THE COUCH POTATO: No direction for the aimless Brit Awards
YOU can imagine the panic, at ITV, in the run-up to Wednesday night’s big pop bash. The network’s unofficial patron Simon Cowell would be there, along with his biggest X Factor success story, One Direction.
But looking down the list of winners, it seems they’ve been overlooked for a gong.
“No matter,” thought ITV. “Let’s get the organisers to make one up and give it to them anyway to keep Simon sweet. Call it, I don’t know, Global Success award.”
And thus it unfolded, at The Brits, a lifeless occasion which started with ITV2’s Laura Whitmore tempting fate: “There’s always something controversial that happens every year.”
The big controversy this time around, of course, was that precisely nothing controversial happened throughout the two-and-a-quarter-hour duration.
George Michael didn’t show up slurring his words, nobody stormed the stage, and host James Corden, dressed like a 15-year-old at his first end-of-year prom and armed with a terrible script, spent the evening making jokes about Harry Styles fancying older women and sucking up to the stars: “It’s the beautiful Miss Taylor Swift.” “The mighty Robbie Williams.” “The super, super talented Ed Sheeran.” “The dynamic and effortless Emeli Sandé.”
The grovelling James Corden, if you ask me, who caught a dose of “incredible” Tourette’s mid-show, of which I’ll spare you the details.
Likewise his constant references to the elephant in the room, Adele’s speech he cut short last year, firing away at it like a biggame hunter with a blunderbuss.
And the way he was squeezing information out of the acts about their forthcoming concert tours, they might as well have just gone the whole hog and hired Dermot O’Leary instead.
The sparse moments that tickled amounted to guest presenter Rafe Spall’s room-clearing request for the crowd to applaud the host, tongue-tied Corden announcing Robbie Williams as “Whoopee Williams”, and his introduction of Jack Whitehall: “To present the award, the unfunny one from A League Of Their Own.”
Hardly fair, James. He’s also the unfunny one from Fresh Meat and Hit The Road Jack.
I’d had more than enough long before the five Best Album nominees disappeared up their own backsides.
Mumford & Sons: “This album is us harnessing each of our different creative outputs.”
Plan B: “Ill Manners is more important for what it’s saying as a social comment on the society we live in. It’s the music of the environment.”
Paloma Faith: “This album is about love and observing the human condition.”
Emeli Sandé: “Our Version of Events is our truth and at the end of the day that’s all we really have.”
Alt-J: “We focus on the power of the track, not the ego of the band.”
So it was over to ITV2’s backstage after-show which turned out to be the unpredictably entertaining shambles the ceremony should have been.
Hip-hop duo Rizzle Kicks were on interview duty and quickly established they’re no Ant and Dec, talking over each other, sounding like an impregnable wall of verbal diarrhoea, and jumping an increasingly flappable Laura Whitmore’s autocue lines to the point where she ended up out of her seat screeching: “Don’t read my line! Don’t read my line!”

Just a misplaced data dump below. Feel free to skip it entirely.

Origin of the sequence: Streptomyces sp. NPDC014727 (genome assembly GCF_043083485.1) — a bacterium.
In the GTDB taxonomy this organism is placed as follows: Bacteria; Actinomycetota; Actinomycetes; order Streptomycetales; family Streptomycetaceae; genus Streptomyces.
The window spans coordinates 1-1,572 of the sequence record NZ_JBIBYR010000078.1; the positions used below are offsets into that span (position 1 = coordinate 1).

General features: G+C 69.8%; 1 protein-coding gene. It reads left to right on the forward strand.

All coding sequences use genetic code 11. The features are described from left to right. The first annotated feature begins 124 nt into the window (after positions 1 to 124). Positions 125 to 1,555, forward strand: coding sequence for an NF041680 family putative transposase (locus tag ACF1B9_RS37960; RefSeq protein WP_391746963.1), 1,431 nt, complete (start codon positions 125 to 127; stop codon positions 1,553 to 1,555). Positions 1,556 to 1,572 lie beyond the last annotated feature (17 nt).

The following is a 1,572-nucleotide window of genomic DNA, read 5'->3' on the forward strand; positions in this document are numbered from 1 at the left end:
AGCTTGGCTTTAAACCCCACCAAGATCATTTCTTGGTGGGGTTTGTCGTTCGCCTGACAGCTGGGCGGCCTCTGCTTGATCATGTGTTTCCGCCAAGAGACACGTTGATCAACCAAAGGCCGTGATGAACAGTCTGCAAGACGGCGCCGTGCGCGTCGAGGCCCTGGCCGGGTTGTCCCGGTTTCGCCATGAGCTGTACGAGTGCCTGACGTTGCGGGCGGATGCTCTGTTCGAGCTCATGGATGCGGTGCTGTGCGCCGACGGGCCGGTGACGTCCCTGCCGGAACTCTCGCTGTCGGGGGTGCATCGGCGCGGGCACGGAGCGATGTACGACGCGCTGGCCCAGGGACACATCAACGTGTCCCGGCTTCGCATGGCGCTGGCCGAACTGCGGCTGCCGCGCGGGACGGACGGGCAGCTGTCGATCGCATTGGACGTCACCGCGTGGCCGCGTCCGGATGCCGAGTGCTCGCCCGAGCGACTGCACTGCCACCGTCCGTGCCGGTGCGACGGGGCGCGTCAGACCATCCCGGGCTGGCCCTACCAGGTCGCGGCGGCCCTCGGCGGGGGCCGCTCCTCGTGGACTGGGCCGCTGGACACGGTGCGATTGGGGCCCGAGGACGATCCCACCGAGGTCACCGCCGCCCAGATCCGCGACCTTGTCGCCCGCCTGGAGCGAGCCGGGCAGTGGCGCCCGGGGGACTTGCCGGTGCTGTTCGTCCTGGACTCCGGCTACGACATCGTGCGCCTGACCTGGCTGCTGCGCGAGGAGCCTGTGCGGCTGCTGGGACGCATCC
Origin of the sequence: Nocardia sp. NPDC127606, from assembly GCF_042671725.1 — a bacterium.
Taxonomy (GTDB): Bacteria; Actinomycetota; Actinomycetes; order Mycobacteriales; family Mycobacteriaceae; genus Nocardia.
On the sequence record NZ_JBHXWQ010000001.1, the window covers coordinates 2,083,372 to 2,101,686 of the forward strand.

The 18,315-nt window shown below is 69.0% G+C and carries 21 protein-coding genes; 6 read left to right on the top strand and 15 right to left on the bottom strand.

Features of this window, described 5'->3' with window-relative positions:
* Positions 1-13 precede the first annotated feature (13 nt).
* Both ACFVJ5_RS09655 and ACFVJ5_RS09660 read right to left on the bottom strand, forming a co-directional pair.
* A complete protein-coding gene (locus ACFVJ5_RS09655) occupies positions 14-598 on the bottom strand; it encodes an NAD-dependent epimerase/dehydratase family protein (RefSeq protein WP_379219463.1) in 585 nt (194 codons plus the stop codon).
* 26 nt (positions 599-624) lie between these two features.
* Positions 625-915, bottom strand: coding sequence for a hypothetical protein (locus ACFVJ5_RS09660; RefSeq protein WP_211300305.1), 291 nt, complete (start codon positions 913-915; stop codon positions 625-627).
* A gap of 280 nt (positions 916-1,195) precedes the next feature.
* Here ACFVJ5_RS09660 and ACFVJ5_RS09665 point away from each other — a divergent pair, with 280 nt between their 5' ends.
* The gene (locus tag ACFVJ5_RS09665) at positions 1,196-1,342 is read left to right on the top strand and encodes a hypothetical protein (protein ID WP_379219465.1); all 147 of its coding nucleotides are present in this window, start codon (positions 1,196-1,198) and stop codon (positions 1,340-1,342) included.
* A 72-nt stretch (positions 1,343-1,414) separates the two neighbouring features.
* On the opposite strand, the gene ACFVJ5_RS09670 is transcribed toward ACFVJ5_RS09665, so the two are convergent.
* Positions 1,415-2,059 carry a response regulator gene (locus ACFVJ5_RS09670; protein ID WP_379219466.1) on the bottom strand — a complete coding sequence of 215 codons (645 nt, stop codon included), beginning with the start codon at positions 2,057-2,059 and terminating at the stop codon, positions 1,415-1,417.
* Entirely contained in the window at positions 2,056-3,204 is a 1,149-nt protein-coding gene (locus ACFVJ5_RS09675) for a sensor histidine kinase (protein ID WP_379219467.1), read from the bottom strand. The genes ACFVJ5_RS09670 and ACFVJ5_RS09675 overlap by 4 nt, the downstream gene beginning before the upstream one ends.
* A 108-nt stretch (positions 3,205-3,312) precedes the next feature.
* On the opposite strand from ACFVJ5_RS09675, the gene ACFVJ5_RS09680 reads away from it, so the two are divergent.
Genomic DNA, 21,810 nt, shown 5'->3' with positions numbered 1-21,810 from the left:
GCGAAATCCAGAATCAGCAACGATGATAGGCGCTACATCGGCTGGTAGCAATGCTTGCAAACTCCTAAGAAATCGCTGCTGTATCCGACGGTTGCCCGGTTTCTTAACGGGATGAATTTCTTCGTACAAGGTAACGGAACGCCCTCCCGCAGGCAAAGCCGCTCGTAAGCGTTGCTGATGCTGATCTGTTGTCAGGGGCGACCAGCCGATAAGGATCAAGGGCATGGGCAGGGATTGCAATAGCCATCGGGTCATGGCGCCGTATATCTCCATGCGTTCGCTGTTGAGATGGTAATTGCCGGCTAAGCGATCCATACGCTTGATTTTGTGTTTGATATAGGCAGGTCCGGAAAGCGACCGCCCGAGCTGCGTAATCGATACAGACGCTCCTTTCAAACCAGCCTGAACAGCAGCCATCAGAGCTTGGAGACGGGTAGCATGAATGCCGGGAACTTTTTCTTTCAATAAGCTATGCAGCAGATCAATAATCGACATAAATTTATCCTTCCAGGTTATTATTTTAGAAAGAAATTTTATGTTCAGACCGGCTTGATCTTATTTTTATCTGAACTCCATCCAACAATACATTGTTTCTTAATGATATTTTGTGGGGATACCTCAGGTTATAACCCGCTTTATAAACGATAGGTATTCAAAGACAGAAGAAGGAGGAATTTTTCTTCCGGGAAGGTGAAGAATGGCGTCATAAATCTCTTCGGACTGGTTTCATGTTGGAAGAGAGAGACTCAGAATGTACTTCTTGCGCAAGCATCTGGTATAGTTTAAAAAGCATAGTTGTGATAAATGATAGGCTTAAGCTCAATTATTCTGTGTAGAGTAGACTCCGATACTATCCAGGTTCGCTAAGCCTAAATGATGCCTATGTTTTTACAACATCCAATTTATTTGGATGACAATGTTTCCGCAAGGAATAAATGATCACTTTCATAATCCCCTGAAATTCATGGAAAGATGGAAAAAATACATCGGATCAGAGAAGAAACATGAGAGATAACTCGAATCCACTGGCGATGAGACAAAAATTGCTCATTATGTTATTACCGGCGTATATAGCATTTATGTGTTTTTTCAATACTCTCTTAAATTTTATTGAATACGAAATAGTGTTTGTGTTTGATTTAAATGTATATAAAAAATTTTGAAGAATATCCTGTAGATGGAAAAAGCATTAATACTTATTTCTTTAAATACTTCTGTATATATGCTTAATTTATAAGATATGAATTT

The lunacy continued during a segment called “Brits rules”, with a Mumford & Son saying: “Rule number one about awards shows is take a hipflask.”
Rule number two? Spell the ceremony MC’s name correctly on screen (it’s Corden, not Cordon, ITV2).
I’m left, though, with the memory of the host telling Rizzle Kicks the secret to his job: “Try to be fun, not funny. That’s what I’m trying to do.”
Missions accomplished, James.
● C4’s The Fried Chicken Shop: Life In A Day.
● ITV’s HMP: Aylesbury.
● Saturday night TV saviours Ant and Dec’s interview on The Jonathan Ross Show.
● Ed Leigh’s nod to classic R&B single No Diggity while discussing the giant slalom world champion on Ski Sunday: “I like the way he works it. Ted Ligerty.”
● Eric Clapton’s 20-second gig and Lewis Hamilton obliterating the F1 Star in a Reasonably Priced Car lap record on Top Gear.
● Sky Sports’ Soccer Saturday hero Jeff Stelling outwitting the host and her army of seven writers on The Sarah Millican Show.
● The unintentionally hilarious séance on Mr Selfridge by a spiritual medium friend of Sir Arthur Conan Doyle (ele-mental, my dear Watson).
● Buck-toothed thumb-sucking Embarrassing Bodies patient Nicole recalling a, ahem, nasty accident during an intimate moment with her boyfriend. I can say no more, but let’s just say he can now sing Stayin’ Alive pitch perfect.
● All four Loose Women turning a discussion about the late, great Richard Briers to their favourite subject: themselves.
● Sarah Millican and her army of seven writers regurgitating the old “Kate Adie in a warzone means the soldiers are in trouble” 23 years after it first appeared in a newspaper cartoon during the First Gulf War.
● The BBC choosing the wrong show to introduce free voting on the internet: Let’s Dance For Comic Relief.
● On the same show, One Direction’s Zayn keeping his stupid baseball cap on while visiting desperately ill children in Accra. Show some damn respect, son.